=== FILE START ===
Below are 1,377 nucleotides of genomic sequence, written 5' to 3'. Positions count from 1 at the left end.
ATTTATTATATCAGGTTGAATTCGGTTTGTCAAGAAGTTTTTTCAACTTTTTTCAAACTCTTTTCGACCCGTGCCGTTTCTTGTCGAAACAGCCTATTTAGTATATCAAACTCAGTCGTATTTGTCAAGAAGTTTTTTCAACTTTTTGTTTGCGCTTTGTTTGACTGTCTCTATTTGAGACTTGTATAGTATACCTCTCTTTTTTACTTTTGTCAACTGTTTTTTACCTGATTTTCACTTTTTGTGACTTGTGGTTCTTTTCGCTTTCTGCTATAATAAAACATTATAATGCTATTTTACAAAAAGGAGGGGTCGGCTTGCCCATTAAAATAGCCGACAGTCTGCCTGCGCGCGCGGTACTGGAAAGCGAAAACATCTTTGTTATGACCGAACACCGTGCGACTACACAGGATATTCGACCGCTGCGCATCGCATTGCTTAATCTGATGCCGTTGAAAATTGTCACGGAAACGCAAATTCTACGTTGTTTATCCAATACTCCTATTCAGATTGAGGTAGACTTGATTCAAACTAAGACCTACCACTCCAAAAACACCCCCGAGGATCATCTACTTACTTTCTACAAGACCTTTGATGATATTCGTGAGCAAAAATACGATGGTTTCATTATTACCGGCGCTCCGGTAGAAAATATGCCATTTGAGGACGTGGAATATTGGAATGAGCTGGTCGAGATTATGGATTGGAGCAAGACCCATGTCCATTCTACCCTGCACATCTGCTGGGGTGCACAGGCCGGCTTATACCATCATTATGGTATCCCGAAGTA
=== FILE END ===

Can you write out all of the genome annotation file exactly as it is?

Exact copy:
Below are 1,377 nucleotides of genomic sequence, written 5' to 3'. Positions count from 1 at the left end.
ATTTATTATATCAGGTTGAATTCGGTTTGTCAAGAAGTTTTTTCAACTTTTTTCAAACTCTTTTCGACCCGTGCCGTTTCTTGTCGAAACAGCCTATTTAGTATATCAAACTCAGTCGTATTTGTCAAGAAGTTTTTTCAACTTTTTGTTTGCGCTTTGTTTGACTGTCTCTATTTGAGACTTGTATAGTATACCTCTCTTTTTTACTTTTGTCAACTGTTTTTTACCTGATTTTCACTTTTTGTGACTTGTGGTTCTTTTCGCTTTCTGCTATAATAAAACATTATAATGCTATTTTACAAAAAGGAGGGGTCGGCTTGCCCATTAAAATAGCCGACAGTCTGCCTGCGCGCGCGGTACTGGAAAGCGAAAACATCTTTGTTATGACCGAACACCGTGCGACTACACAGGATATTCGACCGCTGCGCATCGCATTGCTTAATCTGATGCCGTTGAAAATTGTCACGGAAACGCAAATTCTACGTTGTTTATCCAATACTCCTATTCAGATTGAGGTAGACTTGATTCAAACTAAGACCTACCACTCCAAAAACACCCCCGAGGATCATCTACTTACTTTCTACAAGACCTTTGATGATATTCGTGAGCAAAAATACGATGGTTTCATTATTACCGGCGCTCCGGTAGAAAATATGCCATTTGAGGACGTGGAATATTGGAATGAGCTGGTCGAGATTATGGATTGGAGCAAGACCCATGTCCATTCTACCCTGCACATCTGCTGGGGTGCACAGGCCGGCTTATACCATCATTATGGTATCCCGAAGTA